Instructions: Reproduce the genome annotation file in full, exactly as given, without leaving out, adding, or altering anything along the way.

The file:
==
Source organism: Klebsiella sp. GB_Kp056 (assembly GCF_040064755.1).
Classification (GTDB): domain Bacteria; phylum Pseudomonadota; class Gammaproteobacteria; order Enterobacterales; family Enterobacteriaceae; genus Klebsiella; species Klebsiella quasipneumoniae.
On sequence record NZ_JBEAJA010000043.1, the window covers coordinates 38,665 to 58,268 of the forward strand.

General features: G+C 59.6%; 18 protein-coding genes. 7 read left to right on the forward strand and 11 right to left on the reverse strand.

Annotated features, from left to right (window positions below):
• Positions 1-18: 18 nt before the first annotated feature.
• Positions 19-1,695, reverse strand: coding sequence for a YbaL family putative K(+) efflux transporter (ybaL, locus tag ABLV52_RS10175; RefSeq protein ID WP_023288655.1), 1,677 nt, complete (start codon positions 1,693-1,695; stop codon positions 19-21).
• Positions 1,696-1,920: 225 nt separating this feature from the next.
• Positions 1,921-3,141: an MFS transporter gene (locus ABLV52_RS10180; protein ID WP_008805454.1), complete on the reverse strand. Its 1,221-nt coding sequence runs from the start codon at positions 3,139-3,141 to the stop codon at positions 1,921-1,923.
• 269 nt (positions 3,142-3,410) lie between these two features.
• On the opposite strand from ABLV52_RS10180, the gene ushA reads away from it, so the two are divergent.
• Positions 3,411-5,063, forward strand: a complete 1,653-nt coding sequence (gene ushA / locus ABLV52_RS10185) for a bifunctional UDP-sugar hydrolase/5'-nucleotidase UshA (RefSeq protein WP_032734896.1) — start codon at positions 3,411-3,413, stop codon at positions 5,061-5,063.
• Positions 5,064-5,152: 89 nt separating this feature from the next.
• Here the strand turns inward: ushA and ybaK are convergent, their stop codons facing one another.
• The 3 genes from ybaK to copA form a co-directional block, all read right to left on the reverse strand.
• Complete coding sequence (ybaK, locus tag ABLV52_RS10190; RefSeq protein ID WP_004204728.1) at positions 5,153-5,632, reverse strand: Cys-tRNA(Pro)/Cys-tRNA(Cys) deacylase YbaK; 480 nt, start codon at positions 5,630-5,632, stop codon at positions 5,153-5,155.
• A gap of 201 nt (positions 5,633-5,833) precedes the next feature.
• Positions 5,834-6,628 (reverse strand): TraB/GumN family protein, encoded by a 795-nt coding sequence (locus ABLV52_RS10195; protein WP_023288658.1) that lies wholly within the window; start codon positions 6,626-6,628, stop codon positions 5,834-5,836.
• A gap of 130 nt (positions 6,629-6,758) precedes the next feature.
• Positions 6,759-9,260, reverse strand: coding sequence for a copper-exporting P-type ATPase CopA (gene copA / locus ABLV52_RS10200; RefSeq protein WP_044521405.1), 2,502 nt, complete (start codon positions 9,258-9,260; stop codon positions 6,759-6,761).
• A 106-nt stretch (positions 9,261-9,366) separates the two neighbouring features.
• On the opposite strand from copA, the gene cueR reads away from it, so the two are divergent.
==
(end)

Source organism: Klebsiella sp. GB_Kp056 (assembly GCF_040064755.1).
Classification (GTDB): domain Bacteria; phylum Pseudomonadota; class Gammaproteobacteria; order Enterobacterales; family Enterobacteriaceae; genus Klebsiella; species Klebsiella quasipneumoniae.
On sequence record NZ_JBEAJA010000043.1, the window covers coordinates 38,665 to 58,268 of the forward strand.

General features: G+C 59.6%; 18 protein-coding genes. 7 read left to right on the forward strand and 11 right to left on the reverse strand.

Annotated features, from left to right (window positions below):
• Positions 1-18: 18 nt before the first annotated feature.
• Positions 19-1,695, reverse strand: coding sequence for a YbaL family putative K(+) efflux transporter (ybaL, locus tag ABLV52_RS10175; RefSeq protein ID WP_023288655.1), 1,677 nt, complete (start codon positions 1,693-1,695; stop codon positions 19-21).
• Positions 1,696-1,920: 225 nt separating this feature from the next.
• Positions 1,921-3,141: an MFS transporter gene (locus ABLV52_RS10180; protein ID WP_008805454.1), complete on the reverse strand. Its 1,221-nt coding sequence runs from the start codon at positions 3,139-3,141 to the stop codon at positions 1,921-1,923.
• 269 nt (positions 3,142-3,410) lie between these two features.
• On the opposite strand from ABLV52_RS10180, the gene ushA reads away from it, so the two are divergent.
• Positions 3,411-5,063, forward strand: a complete 1,653-nt coding sequence (gene ushA / locus ABLV52_RS10185) for a bifunctional UDP-sugar hydrolase/5'-nucleotidase UshA (RefSeq protein WP_032734896.1) — start codon at positions 3,411-3,413, stop codon at positions 5,061-5,063.
• Positions 5,064-5,152: 89 nt separating this feature from the next.
• Here the strand turns inward: ushA and ybaK are convergent, their stop codons facing one another.
• The 3 genes from ybaK to copA form a co-directional block, all read right to left on the reverse strand.
• Complete coding sequence (ybaK, locus tag ABLV52_RS10190; RefSeq protein ID WP_004204728.1) at positions 5,153-5,632, reverse strand: Cys-tRNA(Pro)/Cys-tRNA(Cys) deacylase YbaK; 480 nt, start codon at positions 5,630-5,632, stop codon at positions 5,153-5,155.
• A gap of 201 nt (positions 5,633-5,833) precedes the next feature.
• Positions 5,834-6,628 (reverse strand): TraB/GumN family protein, encoded by a 795-nt coding sequence (locus ABLV52_RS10195; protein WP_023288658.1) that lies wholly within the window; start codon positions 6,626-6,628, stop codon positions 5,834-5,836.
• A gap of 130 nt (positions 6,629-6,758) precedes the next feature.
• Positions 6,759-9,260, reverse strand: coding sequence for a copper-exporting P-type ATPase CopA (gene copA / locus ABLV52_RS10200; RefSeq protein WP_044521405.1), 2,502 nt, complete (start codon positions 9,258-9,260; stop codon positions 6,759-6,761).
• A 106-nt stretch (positions 9,261-9,366) separates the two neighbouring features.
• On the opposite strand from copA, the gene cueR reads away from it, so the two are divergent.